The scrim can be woven or non-woven. Preferably, the scrim is a woven scrim having a weave, which provides a decorative effect to preferably the top surface of the composite sheet. The weave of the scrim must be close enough so that when the scrim is impregnated with the foamable resin composition before foaming, the composition can penetrate into the weave and fill the spaces between the warp and the weft strands and so that when the impregnated composition is foamed no open pores extend from one surface of the sheet material to the opposite surface. The strands can be spun or can be mono-filament. Preferably, the strands are synthetic spun strands and preferably are comprised of polyester.

Preferably, the scrim is woven in a manner which, when impregnated with the resin composition and foamed, provides a pleasant or decorative surface to the composite sheet material due to the outline of the weave which shows or is telegraphed through the surface of the foamed resin. Weaves such as plain weave, twill weave, herringbone weave, tick weave and the like are simple weaves which can be utilized to form a scrim useful in the practice of the present invention. However, more complex weaves can be utilized to obtain different decorative effects.

As used herein the term continuous coating of foamed resin refers to a coating which does not contain pores which extend from a first surface to an opposite second surface through the foamed resin.

The scrim can be formed from non-woven fibers as long as its fibers are arranged closely enough so that, when the scrim is impregnated with resin and the resin is foamed, no open pores extend from one side of the scrim to the other.

In addition to acting as a carrier or support for the foamable resin composition during manufacture and influencing the surface appearance of the composite sheet material, the scrim also functions to increase the tensile strength and tear resistance of the composite sheet material and the resulting adhesive grip liner.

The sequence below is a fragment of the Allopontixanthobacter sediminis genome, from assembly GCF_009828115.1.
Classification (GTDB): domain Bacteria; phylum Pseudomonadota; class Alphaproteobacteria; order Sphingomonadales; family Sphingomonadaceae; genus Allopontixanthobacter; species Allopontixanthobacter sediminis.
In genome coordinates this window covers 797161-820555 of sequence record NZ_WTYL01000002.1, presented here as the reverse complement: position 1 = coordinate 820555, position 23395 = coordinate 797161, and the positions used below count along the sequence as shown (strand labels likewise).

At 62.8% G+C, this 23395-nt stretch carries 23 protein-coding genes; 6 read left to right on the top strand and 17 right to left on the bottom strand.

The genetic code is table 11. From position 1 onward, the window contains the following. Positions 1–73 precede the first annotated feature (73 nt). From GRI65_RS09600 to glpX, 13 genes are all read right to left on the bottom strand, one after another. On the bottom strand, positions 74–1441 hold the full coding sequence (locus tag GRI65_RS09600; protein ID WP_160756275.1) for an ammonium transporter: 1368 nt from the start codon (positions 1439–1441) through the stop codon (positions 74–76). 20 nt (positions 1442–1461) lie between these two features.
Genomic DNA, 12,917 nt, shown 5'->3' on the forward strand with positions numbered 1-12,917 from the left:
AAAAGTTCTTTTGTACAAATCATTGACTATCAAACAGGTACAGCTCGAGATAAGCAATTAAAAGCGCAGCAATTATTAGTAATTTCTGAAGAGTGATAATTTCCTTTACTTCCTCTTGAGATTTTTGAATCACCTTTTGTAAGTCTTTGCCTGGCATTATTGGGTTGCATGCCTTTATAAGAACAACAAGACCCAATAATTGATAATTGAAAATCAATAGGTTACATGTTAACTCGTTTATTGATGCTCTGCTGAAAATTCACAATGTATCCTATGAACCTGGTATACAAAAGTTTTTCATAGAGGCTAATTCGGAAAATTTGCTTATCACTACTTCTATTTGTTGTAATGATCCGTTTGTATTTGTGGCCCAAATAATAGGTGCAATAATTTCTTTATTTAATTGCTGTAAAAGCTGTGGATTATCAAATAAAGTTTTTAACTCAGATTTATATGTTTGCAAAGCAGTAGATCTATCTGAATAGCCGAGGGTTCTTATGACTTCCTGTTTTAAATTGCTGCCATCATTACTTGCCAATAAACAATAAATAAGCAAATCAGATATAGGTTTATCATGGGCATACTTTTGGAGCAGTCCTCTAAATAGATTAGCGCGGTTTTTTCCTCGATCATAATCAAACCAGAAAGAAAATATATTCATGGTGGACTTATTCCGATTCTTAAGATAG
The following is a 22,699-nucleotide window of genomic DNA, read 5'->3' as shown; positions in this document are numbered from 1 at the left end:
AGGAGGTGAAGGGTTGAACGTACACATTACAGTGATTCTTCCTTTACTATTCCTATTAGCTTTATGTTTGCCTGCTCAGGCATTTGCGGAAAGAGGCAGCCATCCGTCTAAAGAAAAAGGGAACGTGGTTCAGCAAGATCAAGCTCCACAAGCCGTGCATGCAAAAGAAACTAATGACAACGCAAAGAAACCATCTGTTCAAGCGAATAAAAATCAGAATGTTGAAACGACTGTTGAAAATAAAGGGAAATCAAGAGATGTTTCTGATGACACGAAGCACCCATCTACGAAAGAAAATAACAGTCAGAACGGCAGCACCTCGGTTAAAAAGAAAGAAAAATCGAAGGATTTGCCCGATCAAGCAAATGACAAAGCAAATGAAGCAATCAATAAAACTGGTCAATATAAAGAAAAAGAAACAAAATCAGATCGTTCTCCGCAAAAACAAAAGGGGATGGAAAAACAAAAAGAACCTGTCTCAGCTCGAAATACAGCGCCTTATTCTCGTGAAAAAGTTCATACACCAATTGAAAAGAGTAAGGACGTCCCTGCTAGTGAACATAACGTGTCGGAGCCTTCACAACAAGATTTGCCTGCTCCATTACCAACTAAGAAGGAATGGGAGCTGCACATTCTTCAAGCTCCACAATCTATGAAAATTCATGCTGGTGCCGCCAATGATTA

The resin can be foamed under constraints which have a leveling or smoothing effect on one or both surfaces of the foamed resin. The foaming of the resin can be constrained by pressing the impregnated scrim against a hot roll or other smooth surface. The resin foams, but contact with the surface constrains the expansion of the foam in the direction of the surface. This creates a surface in which the impression of the scrim showing through the foamed plastic is substantially reduced to provide a much smoother surface. The smoothness of the surface which is foamed under constraint can range from a surface with few indentations to a surface which approaches the appearance of a surface which has been foamed without constraints. Another method of providing a smoother surface is to press a surface of the composite sheet against a surface, preferably a smooth surface, before the foam has set. This can be done by pressing a side of hot-foamed composite sheet against a hot or cool surface. When the resin does not require heat to foam, the surface against which the composite sheet is pressed need not be heated. Pressing after foam formation does not provide as smooth a surface as constraint during foaming. If desired, the surface against which the composite sheet is pressed can contain a pattern which becomes embossed in the surface of the composite sheet. The top surface of the composite sheet material may be smoothed or decorated as desired. The bottom surface, to which adhesive is applied, is preferably smooth.